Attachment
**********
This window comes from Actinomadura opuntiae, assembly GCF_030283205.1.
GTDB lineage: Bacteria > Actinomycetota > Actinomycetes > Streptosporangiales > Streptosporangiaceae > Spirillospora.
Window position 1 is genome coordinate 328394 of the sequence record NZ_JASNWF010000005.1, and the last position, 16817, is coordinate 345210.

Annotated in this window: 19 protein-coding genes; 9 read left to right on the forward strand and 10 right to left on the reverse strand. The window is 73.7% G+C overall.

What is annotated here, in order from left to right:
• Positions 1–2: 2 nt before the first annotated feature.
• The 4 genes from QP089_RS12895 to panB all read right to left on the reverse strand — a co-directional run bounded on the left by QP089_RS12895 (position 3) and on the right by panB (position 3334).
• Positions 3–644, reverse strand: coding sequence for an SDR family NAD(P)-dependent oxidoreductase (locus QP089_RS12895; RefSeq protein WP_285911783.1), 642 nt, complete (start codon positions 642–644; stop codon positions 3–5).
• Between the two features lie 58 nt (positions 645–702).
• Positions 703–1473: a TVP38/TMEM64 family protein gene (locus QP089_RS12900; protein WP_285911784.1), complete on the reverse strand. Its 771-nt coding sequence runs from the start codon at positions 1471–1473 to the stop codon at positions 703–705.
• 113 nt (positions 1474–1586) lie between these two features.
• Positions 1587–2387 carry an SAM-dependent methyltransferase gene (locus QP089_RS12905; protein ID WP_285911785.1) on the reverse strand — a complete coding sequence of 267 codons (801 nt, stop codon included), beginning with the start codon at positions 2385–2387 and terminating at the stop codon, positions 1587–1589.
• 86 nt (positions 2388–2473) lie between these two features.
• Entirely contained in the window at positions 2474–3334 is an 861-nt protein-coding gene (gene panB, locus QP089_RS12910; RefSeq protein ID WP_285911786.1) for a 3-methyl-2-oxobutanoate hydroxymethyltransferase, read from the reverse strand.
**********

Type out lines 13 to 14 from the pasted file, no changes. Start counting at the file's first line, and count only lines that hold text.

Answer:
• 86 nt (positions 2388–2473) lie between these two features.
• Entirely contained in the window at positions 2474–3334 is an 861-nt protein-coding gene (gene panB, locus QP089_RS12910; RefSeq protein ID WP_285911786.1) for a 3-methyl-2-oxobutanoate hydroxymethyltransferase, read from the reverse strand.